Turning to Terrapin's assertion that certain information contained trade secrets and confidential proprietary information, 65 P.S. § 67.708(b)(11), and its affidavits addressing its formulas, methods, growing processes, and techniques, the OOR found that Terrapin had established the economic value of the material sought to be exempt from disclosure as well as the confidential nature of the information, including steps taken to preserve the confidentiality, and, thus, met its burden in proving the information contained trade secrets. However, the OOR found Terrapin did not explain why the description of the type of medical marijuana products that would be produced was a trade secret. OOR Final Determination at 30-31.

Finally, the OOR addressed Terrapin's claim that the entirety of its financial information constituted a trade secret or confidential proprietary information. While noting that Terrapin treated this information as confidential, the OOR rejected Terrapin's assertions for its perceived failure to demonstrate that the disclosure of such material would cause substantial harm to Terrapin's competitive position, how competitors could use the information for their economic enrichment, as well as for failing to provide specific evidence in support of its redactions. Id. at 33.

As to the Department's exemptions, regarding the physical features of a facility, and the security measures installed therein, the OOR found the Department's affidavit and exemption logs submitted in support thereof to be conclusory in nature, and in tension with the exemptions sought by Applicants, noting that it "is unclear how one applicant's response can necessitate the entire redaction of a Section under the regulation, while another's only implicates a few words being redacted." Id. at 49. As such, the OOR concluded that neither the Department nor Applicants met their burden regarding these exemptions.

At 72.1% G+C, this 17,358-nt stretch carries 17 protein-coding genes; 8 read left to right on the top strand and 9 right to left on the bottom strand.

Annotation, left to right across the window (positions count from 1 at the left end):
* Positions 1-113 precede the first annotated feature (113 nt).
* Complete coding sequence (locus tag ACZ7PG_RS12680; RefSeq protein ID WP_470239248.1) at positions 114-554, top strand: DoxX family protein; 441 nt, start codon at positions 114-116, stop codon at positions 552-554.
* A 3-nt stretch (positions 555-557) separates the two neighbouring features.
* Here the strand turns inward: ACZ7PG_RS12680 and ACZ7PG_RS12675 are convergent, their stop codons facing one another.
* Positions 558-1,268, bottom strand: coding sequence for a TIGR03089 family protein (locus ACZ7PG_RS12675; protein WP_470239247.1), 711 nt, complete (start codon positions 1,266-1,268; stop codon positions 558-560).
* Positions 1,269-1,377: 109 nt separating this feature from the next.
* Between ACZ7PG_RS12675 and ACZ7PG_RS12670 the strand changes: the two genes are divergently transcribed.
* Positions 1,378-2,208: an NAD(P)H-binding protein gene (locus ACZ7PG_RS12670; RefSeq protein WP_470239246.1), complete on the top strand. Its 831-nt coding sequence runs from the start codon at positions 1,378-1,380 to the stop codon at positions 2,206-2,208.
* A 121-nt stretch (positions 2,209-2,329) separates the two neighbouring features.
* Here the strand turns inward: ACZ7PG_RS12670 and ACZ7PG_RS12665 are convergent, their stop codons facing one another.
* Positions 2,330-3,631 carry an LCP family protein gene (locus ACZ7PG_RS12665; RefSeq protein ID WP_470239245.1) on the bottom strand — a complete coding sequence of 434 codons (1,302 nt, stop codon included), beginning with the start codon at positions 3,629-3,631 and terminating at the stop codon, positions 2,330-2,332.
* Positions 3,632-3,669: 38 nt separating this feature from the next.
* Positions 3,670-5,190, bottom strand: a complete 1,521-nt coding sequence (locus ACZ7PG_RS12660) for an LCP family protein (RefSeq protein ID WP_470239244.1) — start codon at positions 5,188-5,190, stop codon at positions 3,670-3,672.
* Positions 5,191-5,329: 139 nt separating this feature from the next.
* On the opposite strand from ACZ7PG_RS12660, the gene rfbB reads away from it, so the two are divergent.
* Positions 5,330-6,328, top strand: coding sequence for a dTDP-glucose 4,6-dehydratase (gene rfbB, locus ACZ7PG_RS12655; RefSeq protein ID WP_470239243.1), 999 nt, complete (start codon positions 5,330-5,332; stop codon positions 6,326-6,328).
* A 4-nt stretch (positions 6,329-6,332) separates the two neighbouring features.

Ultimately, after considering the evidence submitted — which the OOR found deficient in many respects — the OOR granted Appellees access to most of the information contained in the applications, but allowed exemptions as to Terrapin's trade secrets, and, on constitutional grounds, upheld the redaction of certain of Applicants' personal information, including, dates of birth, drivers license and passport photographs, personal identification numbers, banking account numbers, organ donor status, telephone numbers, email addresses, and residential street addresses.7

B. Commonwealth Court

The Department and Applicants filed petitions for review with the Commonwealth Court, asserting various claims of error with respect to, inter alia, the OOR's application of the exemptions under the RTKL to their respective applications.8 Additionally, the Department requested that the Commonwealth Court allow it to supplement the record to assert and support its own exemptions. The Commonwealth Court consolidated the matters. While the Department and Applicants appealed the OOR decision to the Commonwealth Court, only the Department, Terrapin, and Harvest were granted review in our Court. Thus, the discussion of the Commonwealth Court's decision will focus primarily on the issues involving these parties.

A unanimous, en banc, Commonwealth Court, reversed in part, affirmed in part, and remanded to the OOR. Mission Pennsylvania, LLC v. McKelvey, 212 A.3d 119 (Pa. Cmwlth. 2019). Preliminarily, the court considered, and ultimately rejected, requests to supplement the record filed by the Department and Mission, finding that the Department and some Applicants were at fault for any alleged inadequacy in the record because they had ample opportunity to submit evidence to the OOR, yet failed to do so sufficiently. Specifically, the court emphasized that, by issuing a stay in this matter, the OOR had given the Department additional time and opportunity to raise any applicable exemptions or to remedy any deficiencies in its review process, but the Department did not do so, instead responding with a submission that was substantially similar to its prior submission. The court further cautioned that allowing the submission of additional evidence at the judicial review stage would undermine the presumption of openness attendant to the RTKL, as doing so would permit agencies to withhold records, without legal ground to do so, until reaching a court. Accordingly, in light of the foregoing considerations, the court denied the requests to supplement the record.

1. Department Deference to Applicants' Redactions